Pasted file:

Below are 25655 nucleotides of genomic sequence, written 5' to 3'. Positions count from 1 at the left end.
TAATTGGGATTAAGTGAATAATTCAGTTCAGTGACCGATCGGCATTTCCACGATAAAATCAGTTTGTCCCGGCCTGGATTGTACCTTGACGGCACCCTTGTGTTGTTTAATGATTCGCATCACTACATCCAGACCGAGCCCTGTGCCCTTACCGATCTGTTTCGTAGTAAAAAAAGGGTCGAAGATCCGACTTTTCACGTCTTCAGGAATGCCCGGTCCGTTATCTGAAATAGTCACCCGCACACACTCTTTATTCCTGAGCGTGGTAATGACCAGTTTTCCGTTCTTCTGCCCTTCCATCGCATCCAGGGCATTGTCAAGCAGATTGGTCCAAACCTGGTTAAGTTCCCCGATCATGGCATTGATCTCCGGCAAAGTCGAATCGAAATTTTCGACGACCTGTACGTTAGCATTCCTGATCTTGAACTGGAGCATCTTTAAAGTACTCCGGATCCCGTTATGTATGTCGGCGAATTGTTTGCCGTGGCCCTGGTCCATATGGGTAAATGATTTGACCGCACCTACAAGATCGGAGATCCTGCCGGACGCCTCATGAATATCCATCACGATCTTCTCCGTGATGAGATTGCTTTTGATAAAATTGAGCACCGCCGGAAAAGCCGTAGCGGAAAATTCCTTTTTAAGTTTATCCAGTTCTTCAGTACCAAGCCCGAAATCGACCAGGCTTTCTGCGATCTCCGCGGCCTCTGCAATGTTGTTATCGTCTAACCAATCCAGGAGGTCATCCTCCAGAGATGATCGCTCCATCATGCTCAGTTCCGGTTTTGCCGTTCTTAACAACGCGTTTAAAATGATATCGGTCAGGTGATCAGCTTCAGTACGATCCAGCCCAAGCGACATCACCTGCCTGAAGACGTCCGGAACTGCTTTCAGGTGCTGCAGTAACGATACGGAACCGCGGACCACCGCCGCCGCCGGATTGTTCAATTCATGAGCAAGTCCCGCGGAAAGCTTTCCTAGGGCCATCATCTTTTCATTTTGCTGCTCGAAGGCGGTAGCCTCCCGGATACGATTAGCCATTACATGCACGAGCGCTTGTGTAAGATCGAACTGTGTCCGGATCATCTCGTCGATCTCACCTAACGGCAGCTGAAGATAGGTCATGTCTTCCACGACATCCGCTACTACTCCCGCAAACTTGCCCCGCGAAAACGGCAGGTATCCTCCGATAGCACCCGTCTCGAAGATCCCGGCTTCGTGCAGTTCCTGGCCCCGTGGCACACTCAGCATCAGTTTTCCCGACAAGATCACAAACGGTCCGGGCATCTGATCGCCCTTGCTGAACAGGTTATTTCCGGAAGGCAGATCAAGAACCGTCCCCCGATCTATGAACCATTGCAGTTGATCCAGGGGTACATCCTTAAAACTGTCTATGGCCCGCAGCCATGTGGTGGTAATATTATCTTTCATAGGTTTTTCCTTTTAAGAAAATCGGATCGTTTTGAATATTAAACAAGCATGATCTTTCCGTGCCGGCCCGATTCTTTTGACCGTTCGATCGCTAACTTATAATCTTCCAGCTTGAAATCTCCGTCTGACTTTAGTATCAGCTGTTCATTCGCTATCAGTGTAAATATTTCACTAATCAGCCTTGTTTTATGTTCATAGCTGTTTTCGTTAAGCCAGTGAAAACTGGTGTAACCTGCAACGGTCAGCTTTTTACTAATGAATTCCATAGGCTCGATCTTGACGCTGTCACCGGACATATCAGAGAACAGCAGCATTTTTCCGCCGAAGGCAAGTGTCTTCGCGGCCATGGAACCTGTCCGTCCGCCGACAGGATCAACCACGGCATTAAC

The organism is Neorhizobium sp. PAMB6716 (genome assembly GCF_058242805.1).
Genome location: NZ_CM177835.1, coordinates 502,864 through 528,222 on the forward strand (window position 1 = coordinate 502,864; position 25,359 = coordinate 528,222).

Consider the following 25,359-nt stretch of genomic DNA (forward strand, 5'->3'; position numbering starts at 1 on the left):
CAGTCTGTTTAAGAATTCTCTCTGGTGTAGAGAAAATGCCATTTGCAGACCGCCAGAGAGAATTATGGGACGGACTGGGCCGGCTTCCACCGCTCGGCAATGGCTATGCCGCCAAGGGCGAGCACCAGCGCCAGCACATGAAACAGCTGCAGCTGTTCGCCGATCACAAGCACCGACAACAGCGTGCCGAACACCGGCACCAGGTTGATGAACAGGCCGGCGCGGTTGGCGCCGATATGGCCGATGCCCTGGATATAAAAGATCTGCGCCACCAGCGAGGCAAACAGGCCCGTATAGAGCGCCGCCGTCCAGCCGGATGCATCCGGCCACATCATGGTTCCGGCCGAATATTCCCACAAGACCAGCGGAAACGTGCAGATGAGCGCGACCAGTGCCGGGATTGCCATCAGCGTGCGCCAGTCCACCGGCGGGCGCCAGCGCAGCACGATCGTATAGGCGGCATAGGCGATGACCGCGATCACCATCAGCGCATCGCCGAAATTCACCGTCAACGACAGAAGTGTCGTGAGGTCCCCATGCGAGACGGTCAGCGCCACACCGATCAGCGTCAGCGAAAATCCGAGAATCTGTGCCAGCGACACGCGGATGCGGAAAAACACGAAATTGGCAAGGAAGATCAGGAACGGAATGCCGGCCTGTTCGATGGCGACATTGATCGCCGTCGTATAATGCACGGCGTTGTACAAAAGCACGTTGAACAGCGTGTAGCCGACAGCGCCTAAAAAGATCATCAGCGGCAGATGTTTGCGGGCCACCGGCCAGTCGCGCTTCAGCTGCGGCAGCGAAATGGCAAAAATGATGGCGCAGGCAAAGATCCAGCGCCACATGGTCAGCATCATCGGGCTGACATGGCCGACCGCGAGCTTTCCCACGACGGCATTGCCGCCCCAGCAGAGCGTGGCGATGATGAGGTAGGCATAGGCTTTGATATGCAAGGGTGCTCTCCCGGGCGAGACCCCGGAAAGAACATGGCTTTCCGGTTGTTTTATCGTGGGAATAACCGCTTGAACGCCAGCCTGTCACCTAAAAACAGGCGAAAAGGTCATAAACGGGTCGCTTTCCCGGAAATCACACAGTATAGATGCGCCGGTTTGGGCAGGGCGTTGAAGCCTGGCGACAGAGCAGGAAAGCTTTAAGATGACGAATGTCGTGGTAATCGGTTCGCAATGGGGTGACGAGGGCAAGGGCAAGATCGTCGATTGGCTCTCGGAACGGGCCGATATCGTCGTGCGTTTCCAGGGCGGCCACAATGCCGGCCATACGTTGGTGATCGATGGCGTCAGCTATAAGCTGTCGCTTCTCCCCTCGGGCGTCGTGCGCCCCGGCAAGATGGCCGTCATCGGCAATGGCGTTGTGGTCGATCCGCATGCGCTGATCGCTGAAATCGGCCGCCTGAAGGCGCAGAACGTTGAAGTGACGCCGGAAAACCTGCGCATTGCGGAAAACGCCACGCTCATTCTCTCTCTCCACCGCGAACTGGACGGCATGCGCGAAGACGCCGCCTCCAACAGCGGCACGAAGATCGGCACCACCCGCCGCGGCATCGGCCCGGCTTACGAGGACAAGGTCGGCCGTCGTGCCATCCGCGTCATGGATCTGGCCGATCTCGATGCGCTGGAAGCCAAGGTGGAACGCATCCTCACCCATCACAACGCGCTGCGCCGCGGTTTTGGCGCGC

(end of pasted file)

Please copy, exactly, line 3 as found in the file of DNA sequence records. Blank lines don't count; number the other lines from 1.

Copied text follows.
The organism is Neorhizobium sp. PAMB6716 (genome assembly GCF_058242805.1).